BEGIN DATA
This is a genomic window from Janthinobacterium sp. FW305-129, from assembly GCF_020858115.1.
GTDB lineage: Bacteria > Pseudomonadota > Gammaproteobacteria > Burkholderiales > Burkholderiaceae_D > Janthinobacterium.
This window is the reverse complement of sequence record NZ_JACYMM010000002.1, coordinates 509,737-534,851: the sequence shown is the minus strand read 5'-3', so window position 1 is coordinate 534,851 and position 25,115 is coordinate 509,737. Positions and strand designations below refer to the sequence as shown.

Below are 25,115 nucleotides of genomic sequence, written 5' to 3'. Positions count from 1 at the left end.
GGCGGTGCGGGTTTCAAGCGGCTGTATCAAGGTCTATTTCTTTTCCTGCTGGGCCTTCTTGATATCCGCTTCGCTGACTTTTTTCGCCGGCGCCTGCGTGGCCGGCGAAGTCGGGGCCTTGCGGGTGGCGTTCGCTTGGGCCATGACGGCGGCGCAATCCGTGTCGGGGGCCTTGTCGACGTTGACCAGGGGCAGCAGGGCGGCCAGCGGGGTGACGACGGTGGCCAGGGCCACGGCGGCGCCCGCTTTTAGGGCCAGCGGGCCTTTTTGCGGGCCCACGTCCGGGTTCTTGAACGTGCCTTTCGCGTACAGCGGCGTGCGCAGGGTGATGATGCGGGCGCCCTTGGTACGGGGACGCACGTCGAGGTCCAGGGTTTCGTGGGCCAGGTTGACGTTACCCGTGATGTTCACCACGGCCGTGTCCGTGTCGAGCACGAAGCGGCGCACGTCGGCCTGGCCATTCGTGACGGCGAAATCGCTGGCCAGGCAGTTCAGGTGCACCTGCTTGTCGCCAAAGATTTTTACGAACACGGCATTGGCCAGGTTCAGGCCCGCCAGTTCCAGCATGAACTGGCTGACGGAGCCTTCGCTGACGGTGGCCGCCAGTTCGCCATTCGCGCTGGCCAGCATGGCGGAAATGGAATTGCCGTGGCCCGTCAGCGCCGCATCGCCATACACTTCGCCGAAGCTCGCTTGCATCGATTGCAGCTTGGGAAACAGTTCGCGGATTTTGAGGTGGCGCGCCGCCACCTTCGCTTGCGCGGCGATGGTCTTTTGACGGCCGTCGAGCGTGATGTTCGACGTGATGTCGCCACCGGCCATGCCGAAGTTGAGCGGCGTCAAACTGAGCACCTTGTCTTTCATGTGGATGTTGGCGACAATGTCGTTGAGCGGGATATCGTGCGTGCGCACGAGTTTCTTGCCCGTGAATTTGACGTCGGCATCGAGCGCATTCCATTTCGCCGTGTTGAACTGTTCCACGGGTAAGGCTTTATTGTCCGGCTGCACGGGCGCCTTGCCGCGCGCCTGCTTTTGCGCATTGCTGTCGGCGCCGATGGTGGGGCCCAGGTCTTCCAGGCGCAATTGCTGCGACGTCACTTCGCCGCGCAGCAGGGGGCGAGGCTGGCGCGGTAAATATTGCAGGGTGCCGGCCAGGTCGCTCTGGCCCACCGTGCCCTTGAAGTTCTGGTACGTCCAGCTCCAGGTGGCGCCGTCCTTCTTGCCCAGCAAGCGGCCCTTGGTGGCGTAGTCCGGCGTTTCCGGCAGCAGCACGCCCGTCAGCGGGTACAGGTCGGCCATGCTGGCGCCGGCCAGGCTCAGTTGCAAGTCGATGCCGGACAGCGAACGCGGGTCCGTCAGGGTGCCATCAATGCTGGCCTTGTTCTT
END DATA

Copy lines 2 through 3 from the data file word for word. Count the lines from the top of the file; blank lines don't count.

GTDB lineage: Bacteria > Pseudomonadota > Gammaproteobacteria > Burkholderiales > Burkholderiaceae_D > Janthinobacterium.
This window is the reverse complement of sequence record NZ_JACYMM010000002.1, coordinates 509,737-534,851: the sequence shown is the minus strand read 5'-3', so window position 1 is coordinate 534,851 and position 25,115 is coordinate 509,737. Positions and strand designations below refer to the sequence as shown.